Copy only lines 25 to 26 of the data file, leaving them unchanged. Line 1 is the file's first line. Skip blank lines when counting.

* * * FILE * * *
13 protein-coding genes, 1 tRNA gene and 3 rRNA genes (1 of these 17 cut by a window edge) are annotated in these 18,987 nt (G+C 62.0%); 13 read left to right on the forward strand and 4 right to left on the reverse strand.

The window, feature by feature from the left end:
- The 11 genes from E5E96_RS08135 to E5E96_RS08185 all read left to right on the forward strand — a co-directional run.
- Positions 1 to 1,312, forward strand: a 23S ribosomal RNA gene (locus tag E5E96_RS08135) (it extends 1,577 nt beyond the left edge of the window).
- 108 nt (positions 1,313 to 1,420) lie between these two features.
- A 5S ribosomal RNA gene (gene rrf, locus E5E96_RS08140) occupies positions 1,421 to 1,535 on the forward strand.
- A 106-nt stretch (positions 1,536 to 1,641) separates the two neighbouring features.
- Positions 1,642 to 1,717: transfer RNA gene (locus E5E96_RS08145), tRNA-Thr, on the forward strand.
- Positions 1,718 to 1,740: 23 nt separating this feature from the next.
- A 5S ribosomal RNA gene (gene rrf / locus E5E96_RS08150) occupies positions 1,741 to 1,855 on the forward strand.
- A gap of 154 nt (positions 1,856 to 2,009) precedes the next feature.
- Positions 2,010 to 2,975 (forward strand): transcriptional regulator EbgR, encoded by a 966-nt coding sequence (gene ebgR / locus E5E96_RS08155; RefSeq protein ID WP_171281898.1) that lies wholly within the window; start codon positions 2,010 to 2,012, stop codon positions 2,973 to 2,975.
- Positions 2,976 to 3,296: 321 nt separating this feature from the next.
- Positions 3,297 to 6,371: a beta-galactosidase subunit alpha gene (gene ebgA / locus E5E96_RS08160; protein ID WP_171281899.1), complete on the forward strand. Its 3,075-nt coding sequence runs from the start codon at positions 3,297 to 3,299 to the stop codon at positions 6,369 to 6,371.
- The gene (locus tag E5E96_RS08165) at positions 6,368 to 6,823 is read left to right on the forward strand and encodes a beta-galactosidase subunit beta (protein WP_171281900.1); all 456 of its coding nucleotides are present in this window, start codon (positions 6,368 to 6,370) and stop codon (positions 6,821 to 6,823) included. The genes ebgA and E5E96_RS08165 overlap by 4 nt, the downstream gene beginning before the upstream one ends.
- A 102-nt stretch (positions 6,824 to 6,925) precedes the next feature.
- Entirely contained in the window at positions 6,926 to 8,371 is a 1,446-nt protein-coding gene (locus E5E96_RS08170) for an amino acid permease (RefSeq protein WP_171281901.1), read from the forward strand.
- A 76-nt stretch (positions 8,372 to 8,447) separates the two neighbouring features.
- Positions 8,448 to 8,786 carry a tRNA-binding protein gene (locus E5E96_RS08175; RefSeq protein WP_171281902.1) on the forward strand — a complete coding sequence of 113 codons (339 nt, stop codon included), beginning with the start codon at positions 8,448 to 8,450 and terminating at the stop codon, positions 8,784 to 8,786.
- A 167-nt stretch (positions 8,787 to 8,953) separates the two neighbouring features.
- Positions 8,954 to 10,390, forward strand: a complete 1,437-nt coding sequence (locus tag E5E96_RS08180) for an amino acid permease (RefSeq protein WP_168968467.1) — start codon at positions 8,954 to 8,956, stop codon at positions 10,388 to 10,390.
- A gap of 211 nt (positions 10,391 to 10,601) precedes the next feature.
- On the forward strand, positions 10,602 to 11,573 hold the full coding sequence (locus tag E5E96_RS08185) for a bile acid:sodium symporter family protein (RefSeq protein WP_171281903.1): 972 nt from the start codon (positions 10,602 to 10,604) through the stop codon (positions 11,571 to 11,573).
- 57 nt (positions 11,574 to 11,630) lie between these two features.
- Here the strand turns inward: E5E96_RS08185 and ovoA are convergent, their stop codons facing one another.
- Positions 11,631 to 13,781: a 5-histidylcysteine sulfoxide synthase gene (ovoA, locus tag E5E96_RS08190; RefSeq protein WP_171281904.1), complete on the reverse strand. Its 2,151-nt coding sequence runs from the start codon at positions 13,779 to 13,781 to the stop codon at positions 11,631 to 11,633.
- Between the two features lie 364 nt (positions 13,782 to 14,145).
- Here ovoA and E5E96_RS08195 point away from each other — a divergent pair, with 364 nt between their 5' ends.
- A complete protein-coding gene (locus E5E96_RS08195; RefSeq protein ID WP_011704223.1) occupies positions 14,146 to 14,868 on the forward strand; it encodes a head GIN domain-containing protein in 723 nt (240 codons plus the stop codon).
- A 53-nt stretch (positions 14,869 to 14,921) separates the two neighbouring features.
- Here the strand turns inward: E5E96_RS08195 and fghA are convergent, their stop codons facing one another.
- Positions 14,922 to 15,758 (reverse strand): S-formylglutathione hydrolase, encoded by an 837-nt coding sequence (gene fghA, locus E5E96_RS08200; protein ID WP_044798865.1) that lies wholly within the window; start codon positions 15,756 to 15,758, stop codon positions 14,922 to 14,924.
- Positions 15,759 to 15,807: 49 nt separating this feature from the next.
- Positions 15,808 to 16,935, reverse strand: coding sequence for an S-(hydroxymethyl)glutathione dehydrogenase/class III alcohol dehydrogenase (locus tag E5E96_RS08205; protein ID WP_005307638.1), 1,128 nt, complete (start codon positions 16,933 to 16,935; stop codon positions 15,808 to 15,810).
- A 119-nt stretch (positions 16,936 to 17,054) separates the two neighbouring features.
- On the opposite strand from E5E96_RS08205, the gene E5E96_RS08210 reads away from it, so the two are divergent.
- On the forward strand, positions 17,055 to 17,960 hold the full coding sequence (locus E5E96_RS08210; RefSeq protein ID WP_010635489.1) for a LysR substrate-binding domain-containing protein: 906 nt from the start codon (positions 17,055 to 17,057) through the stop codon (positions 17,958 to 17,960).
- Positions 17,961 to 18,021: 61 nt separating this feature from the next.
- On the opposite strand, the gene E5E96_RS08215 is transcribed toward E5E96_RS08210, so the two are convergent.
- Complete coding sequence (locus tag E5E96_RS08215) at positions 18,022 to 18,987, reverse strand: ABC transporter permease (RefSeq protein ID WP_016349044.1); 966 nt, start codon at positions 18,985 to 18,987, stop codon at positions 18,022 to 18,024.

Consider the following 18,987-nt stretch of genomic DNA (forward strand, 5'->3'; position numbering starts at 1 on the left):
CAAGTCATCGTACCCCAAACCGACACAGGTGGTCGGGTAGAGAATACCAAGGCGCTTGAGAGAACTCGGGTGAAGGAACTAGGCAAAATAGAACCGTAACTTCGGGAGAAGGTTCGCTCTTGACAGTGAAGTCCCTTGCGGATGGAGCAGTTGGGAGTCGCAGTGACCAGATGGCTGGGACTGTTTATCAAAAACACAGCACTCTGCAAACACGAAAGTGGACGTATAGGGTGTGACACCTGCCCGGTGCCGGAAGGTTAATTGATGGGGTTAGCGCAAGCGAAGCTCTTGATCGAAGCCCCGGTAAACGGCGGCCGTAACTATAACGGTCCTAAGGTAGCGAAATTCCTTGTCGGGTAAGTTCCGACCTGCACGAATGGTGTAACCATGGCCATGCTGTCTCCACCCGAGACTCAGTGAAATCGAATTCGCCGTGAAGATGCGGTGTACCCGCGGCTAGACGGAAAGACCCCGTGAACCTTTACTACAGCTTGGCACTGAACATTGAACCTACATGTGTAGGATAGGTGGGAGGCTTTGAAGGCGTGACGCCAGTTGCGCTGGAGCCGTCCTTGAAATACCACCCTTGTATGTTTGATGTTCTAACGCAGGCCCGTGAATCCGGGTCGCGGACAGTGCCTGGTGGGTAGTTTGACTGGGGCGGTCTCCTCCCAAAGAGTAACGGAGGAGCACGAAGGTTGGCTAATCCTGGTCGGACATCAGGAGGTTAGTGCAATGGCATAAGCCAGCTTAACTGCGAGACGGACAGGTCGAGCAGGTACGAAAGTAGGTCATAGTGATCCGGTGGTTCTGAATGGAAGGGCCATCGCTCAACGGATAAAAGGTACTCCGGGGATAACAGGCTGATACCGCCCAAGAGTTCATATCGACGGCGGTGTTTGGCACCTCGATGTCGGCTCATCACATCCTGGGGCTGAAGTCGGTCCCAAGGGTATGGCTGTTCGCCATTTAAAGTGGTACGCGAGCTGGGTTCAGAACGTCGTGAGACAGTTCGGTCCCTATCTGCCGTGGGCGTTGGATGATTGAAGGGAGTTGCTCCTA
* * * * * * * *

- Here the strand turns inward: E5E96_RS08185 and ovoA are convergent, their stop codons facing one another.
- Positions 11,631 to 13,781: a 5-histidylcysteine sulfoxide synthase gene (ovoA, locus tag E5E96_RS08190; RefSeq protein WP_171281904.1), complete on the reverse strand. Its 2,151-nt coding sequence runs from the start codon at positions 13,779 to 13,781 to the stop codon at positions 11,631 to 11,633.